Ronnie Dunn admits he doesn't know much about Operation Support Our Troops – America, but he's willing to help veterans in any way he can.
Dunn, best known for being half of the country music duo Brooks & Dunn, is the headliner for the 10th annual Rockin' for the Troops fundraiser concert on July 20 at Cantigny Park in Wheaton. Tickets for the all-day event cost $25 and available online at www.osotamerica.org.
Along with Dunn, performers include Motown tribute band The Voices, rock tribute band and original music by Kimo Williams Band and rockers Arra.
"I got a call from my manager and we were able to do it," Dunn said in a recent phone interview. "We've done countless things to support the troops – concerts at military bases all over the country.
"It would be great to not have troops in harm's way, but at the same time, there's always going to be an opportunity to serve and pay tribute to them," Dunn said.
According to its website, Operation Support Our Troops – America's mission is "to support the morale and wellbeing of American forces by providing comfort, resources and education to them and their families both while they are deployed in harm’s way and after their return. As a volunteer-based nonprofit organization, we provide the opportunity for our community members to express their appreciation and offer support for our troops. Engaged in the longest war of our country’s history and with our servicemen and women completing multiple tours of duty, we are committed to showing them that 'We Have NOT Forgotten.'"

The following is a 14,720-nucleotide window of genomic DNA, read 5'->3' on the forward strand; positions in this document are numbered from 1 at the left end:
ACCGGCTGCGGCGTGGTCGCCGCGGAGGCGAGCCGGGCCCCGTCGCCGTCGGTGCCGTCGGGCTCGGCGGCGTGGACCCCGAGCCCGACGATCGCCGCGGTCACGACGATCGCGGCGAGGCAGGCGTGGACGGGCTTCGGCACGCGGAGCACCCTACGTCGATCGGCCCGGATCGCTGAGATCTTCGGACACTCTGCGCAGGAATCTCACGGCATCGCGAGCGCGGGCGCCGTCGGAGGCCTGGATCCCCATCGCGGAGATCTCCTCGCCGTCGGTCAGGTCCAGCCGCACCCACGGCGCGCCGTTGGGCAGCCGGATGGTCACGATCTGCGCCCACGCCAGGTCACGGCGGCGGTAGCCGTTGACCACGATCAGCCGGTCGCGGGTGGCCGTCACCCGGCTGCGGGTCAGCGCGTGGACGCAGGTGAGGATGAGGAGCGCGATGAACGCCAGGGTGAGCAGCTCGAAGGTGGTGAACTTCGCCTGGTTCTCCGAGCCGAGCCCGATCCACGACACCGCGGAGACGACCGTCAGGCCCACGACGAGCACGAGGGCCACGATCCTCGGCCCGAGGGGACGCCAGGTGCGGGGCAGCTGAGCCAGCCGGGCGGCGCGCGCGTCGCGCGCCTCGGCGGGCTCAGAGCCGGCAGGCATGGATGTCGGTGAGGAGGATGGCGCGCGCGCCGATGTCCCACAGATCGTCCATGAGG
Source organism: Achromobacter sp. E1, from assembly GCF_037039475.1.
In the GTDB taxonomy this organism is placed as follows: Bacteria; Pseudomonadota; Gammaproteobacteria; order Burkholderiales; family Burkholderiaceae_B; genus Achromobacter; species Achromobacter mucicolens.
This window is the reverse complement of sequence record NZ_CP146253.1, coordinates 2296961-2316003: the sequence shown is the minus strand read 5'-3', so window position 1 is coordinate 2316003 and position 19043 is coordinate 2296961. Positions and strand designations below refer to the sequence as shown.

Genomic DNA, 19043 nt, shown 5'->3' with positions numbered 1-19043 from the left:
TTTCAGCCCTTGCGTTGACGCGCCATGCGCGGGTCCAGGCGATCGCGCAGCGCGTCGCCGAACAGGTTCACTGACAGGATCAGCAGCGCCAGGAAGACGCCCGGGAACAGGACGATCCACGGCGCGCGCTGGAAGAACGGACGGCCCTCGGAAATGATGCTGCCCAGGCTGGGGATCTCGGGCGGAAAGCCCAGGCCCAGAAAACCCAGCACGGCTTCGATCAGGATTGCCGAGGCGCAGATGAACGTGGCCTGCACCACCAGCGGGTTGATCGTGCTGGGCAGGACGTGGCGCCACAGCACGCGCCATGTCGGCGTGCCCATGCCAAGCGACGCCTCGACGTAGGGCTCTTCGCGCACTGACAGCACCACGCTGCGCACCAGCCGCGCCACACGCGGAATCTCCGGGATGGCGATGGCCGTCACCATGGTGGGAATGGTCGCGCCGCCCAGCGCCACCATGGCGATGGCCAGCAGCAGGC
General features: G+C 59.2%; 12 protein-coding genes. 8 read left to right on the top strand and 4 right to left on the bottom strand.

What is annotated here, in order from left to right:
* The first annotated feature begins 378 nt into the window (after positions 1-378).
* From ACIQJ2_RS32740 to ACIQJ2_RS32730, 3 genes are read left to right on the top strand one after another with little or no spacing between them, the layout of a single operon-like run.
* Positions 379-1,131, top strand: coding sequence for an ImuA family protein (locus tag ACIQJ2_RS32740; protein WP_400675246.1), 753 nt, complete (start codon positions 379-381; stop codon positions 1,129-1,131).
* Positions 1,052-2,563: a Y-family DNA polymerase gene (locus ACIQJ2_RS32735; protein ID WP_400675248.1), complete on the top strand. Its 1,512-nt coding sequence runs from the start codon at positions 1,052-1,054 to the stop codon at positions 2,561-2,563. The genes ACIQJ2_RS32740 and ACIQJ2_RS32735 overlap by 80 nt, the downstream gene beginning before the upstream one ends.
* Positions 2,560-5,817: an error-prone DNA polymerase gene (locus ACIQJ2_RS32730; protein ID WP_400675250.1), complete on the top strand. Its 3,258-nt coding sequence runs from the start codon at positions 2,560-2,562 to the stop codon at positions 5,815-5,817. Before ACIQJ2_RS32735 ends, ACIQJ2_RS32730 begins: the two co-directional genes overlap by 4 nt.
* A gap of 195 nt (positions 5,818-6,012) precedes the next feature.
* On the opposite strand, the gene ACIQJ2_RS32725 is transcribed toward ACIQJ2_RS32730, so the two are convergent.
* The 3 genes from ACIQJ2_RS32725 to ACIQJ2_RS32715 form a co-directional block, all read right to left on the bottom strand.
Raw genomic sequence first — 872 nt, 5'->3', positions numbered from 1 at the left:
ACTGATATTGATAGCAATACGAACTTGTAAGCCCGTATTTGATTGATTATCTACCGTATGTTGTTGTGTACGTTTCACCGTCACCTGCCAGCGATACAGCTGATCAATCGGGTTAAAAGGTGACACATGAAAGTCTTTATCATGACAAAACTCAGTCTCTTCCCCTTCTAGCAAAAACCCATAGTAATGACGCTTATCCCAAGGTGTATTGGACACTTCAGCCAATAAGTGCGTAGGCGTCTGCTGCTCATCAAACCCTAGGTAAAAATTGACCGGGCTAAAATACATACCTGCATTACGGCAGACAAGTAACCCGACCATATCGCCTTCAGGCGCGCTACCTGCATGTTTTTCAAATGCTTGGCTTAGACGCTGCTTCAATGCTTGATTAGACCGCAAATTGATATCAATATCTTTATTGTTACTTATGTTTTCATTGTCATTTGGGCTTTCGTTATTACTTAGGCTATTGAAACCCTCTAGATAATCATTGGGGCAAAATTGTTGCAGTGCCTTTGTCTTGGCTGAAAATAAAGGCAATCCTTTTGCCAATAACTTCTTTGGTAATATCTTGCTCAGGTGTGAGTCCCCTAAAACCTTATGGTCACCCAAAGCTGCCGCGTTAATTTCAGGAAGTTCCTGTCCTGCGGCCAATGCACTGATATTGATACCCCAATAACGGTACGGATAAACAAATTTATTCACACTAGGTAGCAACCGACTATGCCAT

The packing and shipping of care packages to deployed servicemen and servicewomen is one of the many things the organization does.
Supporting the troops is not the only charitable work Dunn has done lately. He was one of several performers at Toby Keith's Oklahoma Twister Relief Concert on July 6.
"We were actually on the ground outside Oklahoma City when the tornado came through Moore," Dunn said.
Because of expected bad weather, Dunn said he opted not to fly back to Nashville from a concert in Santa Fe, N.M., "because sometimes things get backed up in Dallas."
He said his bus driver was still sleeping when he got up and saw the sky was pretty gray. He said he turned on the news to learn a tornado had touched down in Moore.
"He fired up the bus and we hit the road. We drove parallel to that storm system all the way to Memphis," Dunn said.
That experience may find its way into a song in the future as Dunn's music continues to evolve.
"I listen to everybody," he said. "My dad was a hard-core country fan, so I had to sneak around to listen to anything outside the genre as a kid. I liked the way the Stones rocked it, ZZ Top, Lynyrd Skynyrd, you name it.
"These days, country has merged with rock in many ways. We're hearing hybrid versons of hip hop and rap even trickling into the genre," Dunn said.
In response to critics who call his new music "not country enough," Dunn responds, "there's a place for that. I embrace it all. I can come out of a good, rocking song and dive into a hard-core country song."
"We're at a time in this business when we're redefining the rules."
If you go
Rockin' for the Troops
Saturday, July 20
Gates open at noon; entertainment starts at 2:30 p.m.
Cantigny Park, Wheaton
Free parking at RR Donnelly and DuPage County Government Center; free shuttle service provided
For tickets and more information, visit www.osotamerica.org